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Interview with Kogz

Kogz is a local up-and-coming emcee hailing from the “A-line” (Armadale Train Line for the uninitiated) with a fierce delivery and a commitment to his craft.

Wordplay caught up with him recently to hear his story and find out what he has in store for the coming months.

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You recently collaborated on a track with Bitter Belief at Shakedown Studio, how did you find that experience?

Man, it was dope, to be able to work with a dude like Bitter B was definitely something else, the dude is ill and the fact he rounded up a bunch of us younger cats to jump on a track to help us out is something to applaud, a selfless act and I give him much respect for that and, [Rob] Shaker is always awesome to work with. We’ve been working on my album for a while now and there’s been nothing I could spin a negative light on, all round top bloke that’s for sure.

Do you delve in to the production side of it much or stick to the lyrics?

I do make beats, but I [don’t know], the way I structure them, they’re all fine, they’re real boom bap… and raw and shit, they’re me, but they’re just not up to scratch in my eyes production-wise. If I make a beat, like I made a beat for a track called Done With It with [Mr] Grevis, and I gave the stems to Shaker and he just [sort of] rebuilt it, used all my samples but just added all the bells and whistles and made it pretty.

Does he hit the mark for how you want it sonically?

Oh man, perfectly, I’ve given him beats that I’ve liked and been like “something like this man” and he blows it out of the water, absolutely kills it [laughs].

So this album that you’re working on at the moment, does it have a central theme that you’re following?

On my mixtape release before this album, I dropped some shit but it was more repping where I’m from; I more concentrated on that street shit and stayed pretty distant. But this one’s more hitting the personal shit, the whole thing, I mean there’s different sorts of tracks and shit but it’s more hitting on that personal level, the emotion of things.

Yeah cool, so what’s it called and when can we pick it up?

It’s called Piece of Mind and it’s dropping on the 16th of May, there’s also a music clip on the way too.

Awesome, how’s that looking at the moment?

Man, it is meaty. Like, that is a heavy track; it’s one I’m doing with Sever. It’s…raw, that’d basically be the straight word for it. There’s a lot of blood, ripped shirts, a dead body even, ahh pig’s heads, you name it. It gets pretty intense, some shit we even had to pull back on, like thinking nah that’s pretty fucked up [laughs].

Sounds like it’s gonna be an interesting one. Goes without saying your style’s pretty raw then, what would you say has influenced you in that?

I’d say the way I grew up has had an impact on the way I see things, it was pretty rough, junkies in and out, absent father, moving houses constantly and never having shit, so a lot of what I write about stems from that I guess.

And what drew you in to hip hop at first?

I was actually a heavy metal head, full on heavy metal [laughs] then I randomly heard Tupac. I hated Tupac back in the day because my sister dug him and I’d just give her shit for anything I could, but one day I heard him and really listened to him, and I just got stuck on that dude for ages, to the point I was analysing him and reading books about him and shit, and hip hop just came from there I suppose.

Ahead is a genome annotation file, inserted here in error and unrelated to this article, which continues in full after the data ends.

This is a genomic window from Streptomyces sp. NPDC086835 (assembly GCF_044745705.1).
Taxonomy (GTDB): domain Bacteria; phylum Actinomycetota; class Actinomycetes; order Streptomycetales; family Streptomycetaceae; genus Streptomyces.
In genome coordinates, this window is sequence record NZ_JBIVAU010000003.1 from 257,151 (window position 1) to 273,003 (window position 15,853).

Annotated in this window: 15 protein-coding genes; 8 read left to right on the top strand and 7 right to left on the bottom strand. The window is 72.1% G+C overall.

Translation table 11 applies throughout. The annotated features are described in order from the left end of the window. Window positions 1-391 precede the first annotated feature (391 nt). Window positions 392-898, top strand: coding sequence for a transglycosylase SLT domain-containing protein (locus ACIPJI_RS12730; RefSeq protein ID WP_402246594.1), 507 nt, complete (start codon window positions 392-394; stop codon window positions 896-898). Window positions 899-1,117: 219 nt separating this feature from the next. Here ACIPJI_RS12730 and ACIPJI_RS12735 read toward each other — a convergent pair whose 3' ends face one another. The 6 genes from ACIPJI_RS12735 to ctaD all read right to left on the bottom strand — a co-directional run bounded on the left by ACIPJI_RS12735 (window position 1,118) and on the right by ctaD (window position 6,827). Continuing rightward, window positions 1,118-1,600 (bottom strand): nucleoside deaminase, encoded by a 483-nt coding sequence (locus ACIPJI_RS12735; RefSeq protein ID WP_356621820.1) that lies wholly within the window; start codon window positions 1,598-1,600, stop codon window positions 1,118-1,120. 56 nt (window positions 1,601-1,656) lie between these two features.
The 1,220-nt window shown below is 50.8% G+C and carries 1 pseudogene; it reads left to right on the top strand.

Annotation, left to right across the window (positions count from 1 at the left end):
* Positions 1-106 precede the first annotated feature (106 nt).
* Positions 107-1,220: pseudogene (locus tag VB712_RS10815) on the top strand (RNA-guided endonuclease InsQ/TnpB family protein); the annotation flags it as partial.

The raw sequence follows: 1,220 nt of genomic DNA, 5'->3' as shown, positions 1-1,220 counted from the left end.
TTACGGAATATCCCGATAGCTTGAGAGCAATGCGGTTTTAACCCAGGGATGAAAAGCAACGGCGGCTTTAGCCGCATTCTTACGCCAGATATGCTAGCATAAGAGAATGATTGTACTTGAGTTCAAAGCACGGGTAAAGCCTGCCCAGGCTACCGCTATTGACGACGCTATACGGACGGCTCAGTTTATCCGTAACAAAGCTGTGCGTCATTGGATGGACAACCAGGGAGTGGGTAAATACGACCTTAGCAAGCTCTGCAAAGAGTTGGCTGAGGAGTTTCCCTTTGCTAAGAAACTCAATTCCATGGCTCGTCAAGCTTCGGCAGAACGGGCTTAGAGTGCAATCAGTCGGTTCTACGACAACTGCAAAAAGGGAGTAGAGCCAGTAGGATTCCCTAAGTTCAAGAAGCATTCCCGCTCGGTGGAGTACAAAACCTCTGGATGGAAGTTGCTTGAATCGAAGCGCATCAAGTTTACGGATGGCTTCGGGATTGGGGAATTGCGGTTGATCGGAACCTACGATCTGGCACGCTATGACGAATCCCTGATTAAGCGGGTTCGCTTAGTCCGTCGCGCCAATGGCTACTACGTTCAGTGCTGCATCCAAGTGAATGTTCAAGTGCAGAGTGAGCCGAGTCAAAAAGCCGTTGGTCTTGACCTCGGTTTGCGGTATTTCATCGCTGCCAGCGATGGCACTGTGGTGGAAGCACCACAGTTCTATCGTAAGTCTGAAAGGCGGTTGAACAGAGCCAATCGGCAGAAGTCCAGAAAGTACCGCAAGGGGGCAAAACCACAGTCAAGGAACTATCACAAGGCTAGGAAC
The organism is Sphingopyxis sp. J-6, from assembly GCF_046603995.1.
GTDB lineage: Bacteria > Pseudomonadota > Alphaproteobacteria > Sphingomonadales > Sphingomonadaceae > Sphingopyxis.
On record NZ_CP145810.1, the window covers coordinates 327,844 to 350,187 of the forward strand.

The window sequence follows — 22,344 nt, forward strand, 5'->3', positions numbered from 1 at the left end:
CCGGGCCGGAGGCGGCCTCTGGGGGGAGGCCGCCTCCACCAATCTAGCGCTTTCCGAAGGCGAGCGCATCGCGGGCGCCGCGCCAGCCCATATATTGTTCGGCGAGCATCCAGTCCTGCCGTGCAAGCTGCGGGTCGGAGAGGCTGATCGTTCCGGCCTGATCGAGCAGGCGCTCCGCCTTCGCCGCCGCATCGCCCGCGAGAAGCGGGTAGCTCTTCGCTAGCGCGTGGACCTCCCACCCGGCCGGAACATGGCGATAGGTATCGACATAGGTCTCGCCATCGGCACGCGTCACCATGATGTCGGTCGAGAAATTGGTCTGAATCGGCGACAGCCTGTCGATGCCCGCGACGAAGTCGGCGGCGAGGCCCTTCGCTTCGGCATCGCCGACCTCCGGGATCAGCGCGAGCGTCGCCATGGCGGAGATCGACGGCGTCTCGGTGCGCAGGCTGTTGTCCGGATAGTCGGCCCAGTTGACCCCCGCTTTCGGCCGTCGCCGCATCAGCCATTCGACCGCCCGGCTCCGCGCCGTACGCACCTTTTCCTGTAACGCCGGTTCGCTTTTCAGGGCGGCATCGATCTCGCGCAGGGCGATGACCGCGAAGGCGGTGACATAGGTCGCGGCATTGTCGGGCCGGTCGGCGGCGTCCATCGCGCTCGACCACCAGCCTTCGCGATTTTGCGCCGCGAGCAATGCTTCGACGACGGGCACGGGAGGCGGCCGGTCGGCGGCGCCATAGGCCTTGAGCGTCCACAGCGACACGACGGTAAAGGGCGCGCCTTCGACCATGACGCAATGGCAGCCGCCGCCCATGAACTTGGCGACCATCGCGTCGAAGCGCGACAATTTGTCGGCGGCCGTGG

Do you think maybe those heavy metal origins could be an influence on your heavy delivery?

Could be, I haven’t really thought about it to be honest, I just find to get your point across sometimes you have to emphasise certain things, and it sounds better than having one tone all the way through. It’s weird, ’cause I’m completely opposite with beats; I pick the more mellow boom bap, grimy shit and never really go for the heavy ones.

Who else locally do you find you relate to musically?

Locally, I’d have to say [Mr] Grevis, Bitter Belief, Soma, Azmatic and Drapht, dudes like that, also Complete and Sever. There’s a lot of dudes I’m missing but off the top of my head that’s all I’ve got [laughs]. But I haven’t really had the chance to listen to a lot of shit lately; I’ve been flat out with this album [laughs], there’s a lot that goes into this shit.

Are you finding yourself on a similar vein to those guys?

They’re a lot further in this shit than I am. Like, you could be the best rapper in the world and have songs that’d blow my fucking nipples off my chest, but if you’re an arrogant dude or just plain rude, I can’t get around that, I can’t listen to it. But meeting [Mr] Grevis and that, for where they’re at they’ve welcomed me in like I could never believe, like jumping on tracks with me and that. They’re just completely down to earth dudes and have the same ideas as what I do about hip hop.

How so?

I [don’t know] just keeping it as what it is and what you are, like keeping it completely real and doing what they do, they do it for the music, they’re not trying to make something everybody loves and moulding it to the listener. Then if the listeners come at least they’re real listeners and you’re real to the listeners; you’re all on the same level. If you’re faking it and you’re attracting these listeners then you’re not even on the same page as what they are, it’s just a big lie. So yeah definitely give them props and respect for that.

Catch Kogz live at The Prince of Wales in Bunbury supporting Omac on June 21st with The Psych Ward, Maggot Mouf, Gutz and Down South Crew.

Interview by Lyndon Kidman

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